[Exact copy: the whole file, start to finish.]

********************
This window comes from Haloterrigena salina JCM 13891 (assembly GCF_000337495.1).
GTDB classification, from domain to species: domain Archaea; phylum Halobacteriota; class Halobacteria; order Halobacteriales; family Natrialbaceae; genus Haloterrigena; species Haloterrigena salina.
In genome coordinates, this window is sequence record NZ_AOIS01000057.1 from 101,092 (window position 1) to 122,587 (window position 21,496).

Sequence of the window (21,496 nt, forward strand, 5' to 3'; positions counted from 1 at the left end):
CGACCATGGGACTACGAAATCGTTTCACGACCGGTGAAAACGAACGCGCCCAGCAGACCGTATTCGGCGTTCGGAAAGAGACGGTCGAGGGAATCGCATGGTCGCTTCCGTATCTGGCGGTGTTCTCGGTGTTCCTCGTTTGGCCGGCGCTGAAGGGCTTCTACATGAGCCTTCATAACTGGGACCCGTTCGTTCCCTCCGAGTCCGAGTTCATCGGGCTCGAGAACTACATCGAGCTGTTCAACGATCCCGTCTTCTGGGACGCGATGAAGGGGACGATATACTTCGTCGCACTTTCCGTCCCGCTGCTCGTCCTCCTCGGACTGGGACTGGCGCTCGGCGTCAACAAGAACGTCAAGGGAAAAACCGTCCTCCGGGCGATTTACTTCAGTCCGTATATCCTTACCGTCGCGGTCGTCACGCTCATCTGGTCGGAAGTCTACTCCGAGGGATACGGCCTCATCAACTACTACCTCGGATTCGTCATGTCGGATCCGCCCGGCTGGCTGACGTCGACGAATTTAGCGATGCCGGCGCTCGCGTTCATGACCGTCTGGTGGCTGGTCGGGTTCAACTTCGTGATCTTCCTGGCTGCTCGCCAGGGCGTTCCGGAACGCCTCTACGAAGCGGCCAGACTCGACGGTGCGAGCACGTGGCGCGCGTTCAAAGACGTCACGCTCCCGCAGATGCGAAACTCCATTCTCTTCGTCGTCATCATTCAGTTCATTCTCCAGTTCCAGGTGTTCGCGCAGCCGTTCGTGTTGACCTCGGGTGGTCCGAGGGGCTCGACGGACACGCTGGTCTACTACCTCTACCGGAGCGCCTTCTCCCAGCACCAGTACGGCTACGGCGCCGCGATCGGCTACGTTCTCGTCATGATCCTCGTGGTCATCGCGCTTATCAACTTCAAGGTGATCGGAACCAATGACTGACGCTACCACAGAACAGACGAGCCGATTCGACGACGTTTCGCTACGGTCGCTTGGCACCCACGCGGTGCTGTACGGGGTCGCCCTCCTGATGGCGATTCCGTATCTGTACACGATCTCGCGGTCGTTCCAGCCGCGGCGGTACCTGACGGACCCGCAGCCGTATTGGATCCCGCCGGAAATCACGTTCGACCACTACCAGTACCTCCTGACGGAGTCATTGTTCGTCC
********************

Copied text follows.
This window comes from Haloterrigena salina JCM 13891 (assembly GCF_000337495.1).
GTDB classification, from domain to species: domain Archaea; phylum Halobacteriota; class Halobacteria; order Halobacteriales; family Natrialbaceae; genus Haloterrigena; species Haloterrigena salina.
In genome coordinates, this window is sequence record NZ_AOIS01000057.1 from 101,092 (window position 1) to 122,587 (window position 21,496).

Sequence of the window (21,496 nt, forward strand, 5' to 3'; positions counted from 1 at the left end):
CGACCATGGGACTACGAAATCGTTTCACGACCGGTGAAAACGAACGCGCCCAGCAGACCGTATTCGGCGTTCGGAAAGAGACGGTCGAGGGAATCGCATGGTCGCTTCCGTATCTGGCGGTGTTCTCGGTGTTCCTCGTTTGGCCGGCGCTGAAGGGCTTCTACATGAGCCTTCATAACTGGGACCCGTTCGTTCCCTCCGAGTCCGAGTTCATCGGGCTCGAGAACTACATCGAGCTGTTCAACGATCCCGTCTTCTGGGACGCGATGAAGGGGACGATATACTTCGTCGCACTTTCCGTCCCGCTGCTCGTCCTCCTCGGACTGGGACTGGCGCTCGGCGTCAACAAGAACGTCAAGGGAAAAACCGTCCTCCGGGCGATTTACTTCAGTCCGTATATCCTTACCGTCGCGGTCGTCACGCTCATCTGGTCGGAAGTCTACTCCGAGGGATACGGCCTCATCAACTACTACCTCGGATTCGTCATGTCGGATCCGCCCGGCTGGCTGACGTCGACGAATTTAGCGATGCCGGCGCTCGCGTTCATGACCGTCTGGTGGCTGGTCGGGTTCAACTTCGTGATCTTCCTGGCTGCTCGCCAGGGCGTTCCGGAACGCCTCTACGAAGCGGCCAGACTCGACGGTGCGAGCACGTGGCGCGCGTTCAAAGACGTCACGCTCCCGCAGATGCGAAACTCCATTCTCTTCGTCGTCATCATTCAGTTCATTCTCCAGTTCCAGGTGTTCGCGCAGCCGTTCGTGTTGACCTCGGGTGGTCCGAGGGGCTCGACGGACACGCTGGTCTACTACCTCTACCGGAGCGCCTTCTCCCAGCACCAGTACGGCTACGGCGCCGCGATCGGCTACGTTCTCGTCATGATCCTCGTGGTCATCGCGCTTATCAACTTCAAGGTGATCGGAACCAATGACTGACGCTACCACAGAACAGACGAGCCGATTCGACGACGTTTCGCTACGGTCGCTTGGCACCCACGCGGTGCTGTACGGGGTCGCCCTCCTGATGGCGATTCCGTATCTGTACACGATCTCGCGGTCGTTCCAGCCGCGGCGGTACCTGACGGACCCGCAGCCGTATTGGATCCCGCCGGAAATCACGTTCGACCACTACCAGTACCTCCTGACGGAGTCATTGTTCGTCC